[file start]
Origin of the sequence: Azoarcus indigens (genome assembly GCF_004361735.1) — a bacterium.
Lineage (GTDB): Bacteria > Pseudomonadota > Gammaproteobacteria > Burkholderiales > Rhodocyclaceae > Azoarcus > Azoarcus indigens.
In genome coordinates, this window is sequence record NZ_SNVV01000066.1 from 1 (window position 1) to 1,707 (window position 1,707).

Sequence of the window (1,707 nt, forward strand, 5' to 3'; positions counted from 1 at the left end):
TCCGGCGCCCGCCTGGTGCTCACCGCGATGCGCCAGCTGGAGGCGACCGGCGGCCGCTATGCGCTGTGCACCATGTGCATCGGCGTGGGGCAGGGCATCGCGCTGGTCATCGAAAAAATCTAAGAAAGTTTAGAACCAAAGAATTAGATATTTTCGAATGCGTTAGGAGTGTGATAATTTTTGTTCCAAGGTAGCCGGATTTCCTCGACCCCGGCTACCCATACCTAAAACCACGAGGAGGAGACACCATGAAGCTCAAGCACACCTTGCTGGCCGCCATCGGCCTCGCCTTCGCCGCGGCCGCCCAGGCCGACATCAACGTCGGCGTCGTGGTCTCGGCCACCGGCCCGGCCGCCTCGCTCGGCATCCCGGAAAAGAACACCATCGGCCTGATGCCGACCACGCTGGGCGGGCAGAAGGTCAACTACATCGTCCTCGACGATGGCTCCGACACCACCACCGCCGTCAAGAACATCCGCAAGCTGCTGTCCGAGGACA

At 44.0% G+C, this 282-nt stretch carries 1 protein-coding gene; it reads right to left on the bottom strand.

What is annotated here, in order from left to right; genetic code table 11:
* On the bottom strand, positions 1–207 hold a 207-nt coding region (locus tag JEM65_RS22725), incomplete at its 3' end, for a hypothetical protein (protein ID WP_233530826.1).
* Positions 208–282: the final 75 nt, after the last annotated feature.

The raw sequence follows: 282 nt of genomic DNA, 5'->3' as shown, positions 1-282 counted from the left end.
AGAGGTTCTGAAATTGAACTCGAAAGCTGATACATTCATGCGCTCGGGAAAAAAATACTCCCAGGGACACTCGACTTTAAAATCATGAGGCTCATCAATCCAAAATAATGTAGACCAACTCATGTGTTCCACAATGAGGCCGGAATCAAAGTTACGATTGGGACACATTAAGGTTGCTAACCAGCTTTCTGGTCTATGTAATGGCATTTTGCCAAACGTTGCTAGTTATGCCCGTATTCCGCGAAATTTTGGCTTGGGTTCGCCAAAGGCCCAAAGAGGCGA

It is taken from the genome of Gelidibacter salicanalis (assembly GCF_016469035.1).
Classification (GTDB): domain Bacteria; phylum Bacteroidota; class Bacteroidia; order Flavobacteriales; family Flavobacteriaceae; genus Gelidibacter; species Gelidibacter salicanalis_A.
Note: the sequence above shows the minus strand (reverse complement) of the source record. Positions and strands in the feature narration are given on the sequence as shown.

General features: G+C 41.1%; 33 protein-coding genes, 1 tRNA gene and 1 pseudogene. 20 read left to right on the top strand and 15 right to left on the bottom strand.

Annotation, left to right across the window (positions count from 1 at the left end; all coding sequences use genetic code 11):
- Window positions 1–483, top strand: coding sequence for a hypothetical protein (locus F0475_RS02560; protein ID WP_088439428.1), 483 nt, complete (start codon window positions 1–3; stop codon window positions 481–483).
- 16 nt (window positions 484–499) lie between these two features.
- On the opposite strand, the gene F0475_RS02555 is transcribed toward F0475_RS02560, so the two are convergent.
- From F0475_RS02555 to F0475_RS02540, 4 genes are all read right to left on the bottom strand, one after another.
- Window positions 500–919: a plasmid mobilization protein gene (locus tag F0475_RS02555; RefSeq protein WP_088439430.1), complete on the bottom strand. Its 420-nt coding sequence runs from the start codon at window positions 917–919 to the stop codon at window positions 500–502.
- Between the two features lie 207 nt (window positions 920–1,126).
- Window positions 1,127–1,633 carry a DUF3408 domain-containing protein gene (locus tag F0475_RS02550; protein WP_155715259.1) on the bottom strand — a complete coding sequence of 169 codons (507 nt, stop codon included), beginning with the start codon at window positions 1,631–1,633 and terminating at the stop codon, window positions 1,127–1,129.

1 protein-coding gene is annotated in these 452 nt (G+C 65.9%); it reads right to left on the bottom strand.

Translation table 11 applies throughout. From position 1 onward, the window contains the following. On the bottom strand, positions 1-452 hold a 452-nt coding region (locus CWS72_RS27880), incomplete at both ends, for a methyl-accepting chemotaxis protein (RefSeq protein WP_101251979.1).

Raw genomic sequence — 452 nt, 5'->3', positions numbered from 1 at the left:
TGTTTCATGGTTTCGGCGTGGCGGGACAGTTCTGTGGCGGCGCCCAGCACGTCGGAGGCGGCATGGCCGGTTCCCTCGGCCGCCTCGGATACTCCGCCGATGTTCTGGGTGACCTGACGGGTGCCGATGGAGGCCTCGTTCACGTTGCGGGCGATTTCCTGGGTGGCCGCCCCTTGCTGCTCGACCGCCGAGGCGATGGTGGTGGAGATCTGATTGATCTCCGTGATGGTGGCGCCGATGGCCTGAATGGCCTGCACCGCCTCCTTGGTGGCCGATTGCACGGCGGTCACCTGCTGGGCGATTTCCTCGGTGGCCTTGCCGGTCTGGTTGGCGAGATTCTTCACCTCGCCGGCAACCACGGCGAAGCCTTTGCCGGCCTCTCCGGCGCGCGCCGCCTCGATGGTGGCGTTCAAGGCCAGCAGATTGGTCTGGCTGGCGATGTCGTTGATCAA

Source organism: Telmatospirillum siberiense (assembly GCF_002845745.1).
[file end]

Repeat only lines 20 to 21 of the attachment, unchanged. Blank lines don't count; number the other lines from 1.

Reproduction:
- From F0475_RS02555 to F0475_RS02540, 4 genes are all read right to left on the bottom strand, one after another.
- Window positions 500–919: a plasmid mobilization protein gene (locus tag F0475_RS02555; RefSeq protein WP_088439430.1), complete on the bottom strand. Its 420-nt coding sequence runs from the start codon at window positions 917–919 to the stop codon at window positions 500–502.